Flora and fauna of the Athens County area, and occasionally habitats outside Ohio. Subject matter will consist of both interpretive material and taxonomic issues in plant and animal identification.
Sunday, April 17, 2011
Spring Hike Time
It has been raining a lot down here lately, and I mean a LOT! It's hard to find a clear sunny day, so when it occurs, one has to get out and hike. I'm curious to see what mid-April is bringing us. Abundant in our forest understory is the small but bright bloom of Spicebush shrubs.
Looking like a pink octopus, the Hazelnut bloom is one of our smallest woody plant flowers. Middle April is already well past the peak time for this species. Most flowers have turned hard and black, but I was able to find a couple magentas still hanging on. The male reproductive parts consist of long hanging catkins which drop the pollen on to this female. She may lack flower petals, but she still has 'style'.
A pollinating wasp prepares to land on this buttercup. The buttercups look very similar to one another. You must examine both the leaves and sepals to be sure. This is the Hispid Buttercup. A similar looking plant, the Swamp Buttercup, Ranunculus septentrionalis, is now considered the same species.
Isn't it funny when you approach a pond that every frog but one jumps in from the edge. Well I found "the one". Sneaking up on this Green Frog, bending down on your knees, and leaning forward in hopes it doesn't move can be tricky, especially when you're out of shape like myself.
A deep pond is one thing, but even just a water filled ditch is enough for some amphibians to lay eggs. Often people ask how you tell toad eggs from frog eggs. These are toad eggs. They are black and white, and laid in long "strings" rather than round batches.
Red pins stuck in a pin cushion always attracts my attention to the Great or Star Chickweed. These plants have notched flowers in fives. On most species you can see the notch at the bottom of the petals. On this species it really looks like it has ten petals.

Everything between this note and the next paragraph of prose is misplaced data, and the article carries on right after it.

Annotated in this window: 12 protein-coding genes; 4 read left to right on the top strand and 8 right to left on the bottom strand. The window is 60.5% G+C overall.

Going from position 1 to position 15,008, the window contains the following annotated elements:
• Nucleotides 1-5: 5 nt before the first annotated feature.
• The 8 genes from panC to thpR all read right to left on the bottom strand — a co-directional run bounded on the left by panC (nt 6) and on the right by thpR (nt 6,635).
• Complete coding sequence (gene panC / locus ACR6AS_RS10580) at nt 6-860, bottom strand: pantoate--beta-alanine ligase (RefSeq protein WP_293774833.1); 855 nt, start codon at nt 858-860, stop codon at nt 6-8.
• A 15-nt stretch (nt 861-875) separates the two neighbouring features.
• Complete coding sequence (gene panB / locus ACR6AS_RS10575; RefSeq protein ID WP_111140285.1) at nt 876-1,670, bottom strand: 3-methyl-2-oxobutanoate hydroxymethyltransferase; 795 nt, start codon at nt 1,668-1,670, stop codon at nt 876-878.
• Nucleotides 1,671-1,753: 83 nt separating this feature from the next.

Creeping Charlie, Gill-over-the-Ground, Ground Ivy, or throw the bean bag into the buck-toothed clown mouth. Whatever you wish to call it, this plant is a common bloomer right now in most open, sun-filled habitats.
Hepatica flowers can occur in white, light blue, lavender, or my personal favorite, a deep rich purple.
Not as showy as other members of the Gentian family, and often overlooked because it grows only a couple inches tall. This is Pennywort. It can be both white and light purple. Look for it in moist bottomlands right now.
8 ball in the center pocket. Another under-appreciated plant is the Bishop's Cap. While they grow in 8-10 inch spikes or racemes, it's the up close look that exposes their real beauty. The have 5 fringed petals which look like snowflakes. The stamens are double in number.
Because there are so many larger and more showy flowers out right now, the Blue Cohosh is yet another that people may walk right by without seeing the bloom. With the leaves still wrinkled and expanding, the yellow center should attract your attention. The six petaled flower (and sepals) are yellowish-green in the more common species. This maroon or burgundy color is from the recently split species known as giganteum, or the Giant Blue Cohosh. Thanks to a little retracing of comments from Mike, Scott, and Jim for the update on this variation.
Besides wildflowers, I have been in search of woody plant blooms as well. Last week these red "nubs" began to protrude from the buds. This is Redbud, and soon our wood margins will be crowded with brilliant red flowers.
Update: Here's what you can expect to see for the next several weeks on Redbud trees.
I never pay much attention to maples in bloom, but the Red Maple up close is extremely striking!
For some time now I have been on a quest to find Leatherwood, Dirca palustris in bloom. I have never seen it flower. Leatherwood twigs are brown or leather in color, and have a false end bud barely sticking out below the point of the twig. The word palustris indicates swampy areas, but in our region it's hard to find with all the steep slopes we have. There is a population near our campus where the slope forms a ledge or level spot where water gathers.
After finding it in winter condition, I returned a week later to see this brown toupee, or Mo of the Three Stooges sticking out further, but still no bloom. Leatherwood is named after the fact you can bend and twist it into knots and it will not break. Native Americans did use it for rope.
Finally last week I hit it just right. All of the plants were in bloom. Small tubular shaped flowers (usually three), pop out of the bud and hang down. Check another one off my list.